I realised that I have just asked the esteemed theologian Dr Ben Myers to imagine himself as a cup! But perhaps even for Ben, and especially for those of us walking through the wilderness of assignments, seemingly endless processes of self assessment – progress interviews, JNC conversations, Synod preparations, journal articles – all the very important work of our lives, we would do well to creatively consider what your imaginary cup may be revealing to you about God. How might your cup be inviting you to remember how God is at work? Not in your functionality or effectiveness, not even in your strengths or beauty, but rather in your imperfections, in your conscious choice to be vulnerable.

Now don’t get me wrong, I wish God’s life giving water were on tap, or that if we must journey into the wilderness, for God’s sake, give our leaders a map with clearly marked directions and an estimated time of arrival. But that is not the God we have. We have a God who formed a people over generations of wandering in the wilderness. We have a God who drives us into the wilderness, those dangerous places were we feel small, fragile and unprepared.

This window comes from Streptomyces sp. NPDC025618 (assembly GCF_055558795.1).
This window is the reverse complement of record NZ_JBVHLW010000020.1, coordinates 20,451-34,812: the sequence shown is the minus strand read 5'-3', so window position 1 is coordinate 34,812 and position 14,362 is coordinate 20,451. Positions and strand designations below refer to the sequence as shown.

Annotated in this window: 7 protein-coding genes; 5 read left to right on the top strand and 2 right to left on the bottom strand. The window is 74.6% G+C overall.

The people thirsted there for water; and the people complained against Moses. So Moses cried out to the Lord, “What shall I do with this people? They are almost ready to stone me.

When a few of us first dreamt up what a Uniting Women Conference would look like, we imagined a place were women from diverse backgrounds, theologically, culturally and socially, could come together and listen to each other, learning from the deeper story of God revealed in one another’s lives. A promised land, were all were welcome, fed and blessed. Little did we know that this would involve a journey into the wilderness. Little did I know that I would be leading 503 women into a space were I could not protect them from the terrifying truth of a different story.

I learnt something about leadership and love standing there in front of those women. I learnt that for each woman to be have an authentic voice, I had to let go of control and the need to please people.

There is a deep temptation for leaders to try and control the story, even a story of inclusion and welcome, but to actually live that story, requires vulnerability, intimacy and trust. We often talk about safe spaces in our church – and there is good reason for this. But we also need to recognise that there is not really a safe space in the life of the church. What makes one person safe, accepted and welcomed, may make another person unsafe, threatened and rejected.